A new publication, titled The Professional Accountant’s Role in Data, proposes that accountants will become major players in the quest to create strategic value from corporate data.
“Through their expertise and experience they are well positioned to bring maximum order, certainty, compliance and utility to this process,” says Professor Rashied Small, Executive of the Centre of Future Excellence (CoFE) at the South African Institute of Professional Accountants (SAIPA).
The paper was released by the International Federation of Accountants (IFAC), of which SAIPA is a voting member.
A data explosion
The world is being flooded with data that organisations want to use to their advantage. At the same time, increasing global regulation, aimed at protecting the public, is redefining its legitimate use.
Moreover, the integrity, quality and reliability of data used in decision-making have been limited for too long, resulting in poor data and, as a result, ineffective decisions.
“Data used to be a simple collection of ones and zeros in the digital era, but today reflects both business and public concerns that accountants are qualified and well positioned to manage,” says Professor Small.
The data management value chain
According to the paper, data progresses across several linked phases as it passes through and between organisations. It calls these the data management value chain, a term that highlights the value of data as the currency of the digitalised and technology environment.
The phases and the management roles involved comprise: data gathering by data engineers, data sharing by data controllers, data insights by data scientists, and communication by strategic advisors, each of which future-ready professional accountants will become major role players.
The document concludes that accountants can extend their existing financial data management expertise to adopt any and all of these roles.
A core function of accountancy is to provide professional assurance on the integrity of financial information.
In the same way, the policies, sources, structures, transportation, traceability, analytical methodologies and even strategic application of data, need to be exposed to the same exacting professional scepticism accountants insist on.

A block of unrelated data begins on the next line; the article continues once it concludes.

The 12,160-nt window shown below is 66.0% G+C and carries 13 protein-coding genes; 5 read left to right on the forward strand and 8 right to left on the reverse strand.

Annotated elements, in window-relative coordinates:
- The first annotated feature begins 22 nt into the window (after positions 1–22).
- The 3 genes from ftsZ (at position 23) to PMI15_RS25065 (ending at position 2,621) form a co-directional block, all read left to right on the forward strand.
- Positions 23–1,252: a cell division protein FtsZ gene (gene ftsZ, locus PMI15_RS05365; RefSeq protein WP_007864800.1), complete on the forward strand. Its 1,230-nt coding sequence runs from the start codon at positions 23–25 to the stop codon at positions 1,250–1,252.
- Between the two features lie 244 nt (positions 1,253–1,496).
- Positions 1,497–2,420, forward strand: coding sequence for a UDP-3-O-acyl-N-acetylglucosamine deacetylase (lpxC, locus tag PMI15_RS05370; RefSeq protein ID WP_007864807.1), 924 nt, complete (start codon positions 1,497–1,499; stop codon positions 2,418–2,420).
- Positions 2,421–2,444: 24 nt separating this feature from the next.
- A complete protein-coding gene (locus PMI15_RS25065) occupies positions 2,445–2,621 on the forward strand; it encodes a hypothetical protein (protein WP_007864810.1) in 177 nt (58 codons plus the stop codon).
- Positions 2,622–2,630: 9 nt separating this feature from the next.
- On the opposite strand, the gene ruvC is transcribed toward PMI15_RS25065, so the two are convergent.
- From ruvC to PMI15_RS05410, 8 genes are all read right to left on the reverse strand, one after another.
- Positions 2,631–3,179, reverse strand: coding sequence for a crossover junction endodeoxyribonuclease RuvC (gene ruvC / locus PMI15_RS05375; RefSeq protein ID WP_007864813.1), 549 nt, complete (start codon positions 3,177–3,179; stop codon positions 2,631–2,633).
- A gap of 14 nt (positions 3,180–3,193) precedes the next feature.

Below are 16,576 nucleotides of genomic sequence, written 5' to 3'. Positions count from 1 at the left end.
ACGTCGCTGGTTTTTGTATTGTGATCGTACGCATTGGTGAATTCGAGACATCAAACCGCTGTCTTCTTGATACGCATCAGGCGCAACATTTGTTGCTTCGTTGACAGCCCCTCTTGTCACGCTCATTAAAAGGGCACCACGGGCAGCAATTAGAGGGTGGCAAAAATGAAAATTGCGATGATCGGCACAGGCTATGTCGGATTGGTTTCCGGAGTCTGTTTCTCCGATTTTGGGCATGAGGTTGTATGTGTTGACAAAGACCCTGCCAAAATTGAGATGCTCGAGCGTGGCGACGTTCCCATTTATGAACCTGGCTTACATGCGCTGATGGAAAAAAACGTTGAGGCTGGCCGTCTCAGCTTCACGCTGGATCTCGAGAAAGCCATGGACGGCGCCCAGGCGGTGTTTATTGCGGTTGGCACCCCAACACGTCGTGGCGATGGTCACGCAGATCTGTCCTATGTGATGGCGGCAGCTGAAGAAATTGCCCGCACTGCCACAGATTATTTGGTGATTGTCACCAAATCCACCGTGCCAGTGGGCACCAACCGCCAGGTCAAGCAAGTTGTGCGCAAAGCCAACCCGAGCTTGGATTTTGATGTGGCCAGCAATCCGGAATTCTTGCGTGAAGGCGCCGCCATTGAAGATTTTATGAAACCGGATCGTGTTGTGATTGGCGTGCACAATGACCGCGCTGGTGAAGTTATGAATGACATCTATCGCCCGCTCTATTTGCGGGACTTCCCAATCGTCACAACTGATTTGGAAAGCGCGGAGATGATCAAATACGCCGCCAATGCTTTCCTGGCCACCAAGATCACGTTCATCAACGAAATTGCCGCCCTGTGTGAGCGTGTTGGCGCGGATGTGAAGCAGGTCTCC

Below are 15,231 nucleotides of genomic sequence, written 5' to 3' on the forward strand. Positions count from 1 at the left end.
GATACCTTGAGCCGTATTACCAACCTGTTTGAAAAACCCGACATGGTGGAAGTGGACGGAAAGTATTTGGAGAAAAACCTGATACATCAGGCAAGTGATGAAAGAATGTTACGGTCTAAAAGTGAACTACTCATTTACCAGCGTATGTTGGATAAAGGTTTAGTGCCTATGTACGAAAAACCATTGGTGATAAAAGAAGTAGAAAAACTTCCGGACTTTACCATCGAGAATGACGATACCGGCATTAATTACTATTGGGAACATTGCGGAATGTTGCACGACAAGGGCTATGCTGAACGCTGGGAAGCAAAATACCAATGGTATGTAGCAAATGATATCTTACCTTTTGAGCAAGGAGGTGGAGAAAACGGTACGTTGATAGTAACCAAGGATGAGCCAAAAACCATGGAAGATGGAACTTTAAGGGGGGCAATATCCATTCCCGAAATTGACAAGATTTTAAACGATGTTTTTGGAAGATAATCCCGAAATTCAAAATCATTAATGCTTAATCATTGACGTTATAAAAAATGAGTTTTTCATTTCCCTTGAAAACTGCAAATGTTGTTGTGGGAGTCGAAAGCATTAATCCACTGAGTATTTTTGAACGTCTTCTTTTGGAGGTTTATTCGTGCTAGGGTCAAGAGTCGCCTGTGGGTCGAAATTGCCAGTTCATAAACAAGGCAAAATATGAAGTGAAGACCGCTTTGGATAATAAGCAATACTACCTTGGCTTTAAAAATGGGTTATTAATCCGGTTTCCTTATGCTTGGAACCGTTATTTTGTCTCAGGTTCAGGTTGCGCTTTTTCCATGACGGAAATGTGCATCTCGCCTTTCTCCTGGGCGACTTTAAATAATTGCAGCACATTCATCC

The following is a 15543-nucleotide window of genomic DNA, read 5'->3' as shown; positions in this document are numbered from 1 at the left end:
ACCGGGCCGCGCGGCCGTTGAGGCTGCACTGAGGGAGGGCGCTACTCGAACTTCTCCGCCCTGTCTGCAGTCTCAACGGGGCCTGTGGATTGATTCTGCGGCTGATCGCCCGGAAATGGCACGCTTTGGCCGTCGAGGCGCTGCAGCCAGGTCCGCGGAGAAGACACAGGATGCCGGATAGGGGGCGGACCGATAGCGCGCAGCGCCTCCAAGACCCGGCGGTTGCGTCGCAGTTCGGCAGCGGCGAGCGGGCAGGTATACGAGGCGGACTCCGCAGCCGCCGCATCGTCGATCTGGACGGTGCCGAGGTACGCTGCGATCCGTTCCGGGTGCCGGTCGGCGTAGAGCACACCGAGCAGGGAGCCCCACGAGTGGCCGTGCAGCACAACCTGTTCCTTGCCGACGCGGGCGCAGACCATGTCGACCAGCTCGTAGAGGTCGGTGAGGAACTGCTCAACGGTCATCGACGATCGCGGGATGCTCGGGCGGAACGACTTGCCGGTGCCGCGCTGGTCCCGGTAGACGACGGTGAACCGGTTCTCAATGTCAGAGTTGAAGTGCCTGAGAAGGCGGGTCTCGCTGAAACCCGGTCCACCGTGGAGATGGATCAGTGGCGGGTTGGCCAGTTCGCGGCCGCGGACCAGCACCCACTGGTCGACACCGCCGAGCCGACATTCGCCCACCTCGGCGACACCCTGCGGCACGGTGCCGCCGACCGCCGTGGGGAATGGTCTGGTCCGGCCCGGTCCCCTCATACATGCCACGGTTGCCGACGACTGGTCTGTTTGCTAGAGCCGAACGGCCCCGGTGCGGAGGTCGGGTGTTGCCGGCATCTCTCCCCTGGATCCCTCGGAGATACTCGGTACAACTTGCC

“This will guarantee that decision-making data and its associated data management practices have integrity, are fit for purpose, and align with strategic outcomes,” says Professor Small.
Strategic business advisor
Most important, according to Professor Small, is the accountant’s ability to clearly communicate the meaning and limitations of the data and offer guidance on applications for which it is valid and best suited.
As data becomes a critical component in business transactions, sometimes even being sold on to third parties, its integrity, ethical use and compliance with privacy and protection regulations must be clearly understood by all stakeholders.
As mentioned in the paper, accountants mainly deal with structured financial data and will need to be trained up, on the full data management lifecycle, which includes unstructured datasets.
In 2020, SAIPA launched its Centre of Future Excellent (CoFE) for this very purpose. Headed by Professor Small, the Centre monitors trends emerging from global digital transformation and the Fourth Industrial Revolution.
He says it also focuses on the soft skills accountants will need for excellence in communication and collaboration.
“In the future, when companies need guidance on data matters, they won’t turn to the tech industry first but rather their future-ready professional accountant,” says Professor Small.
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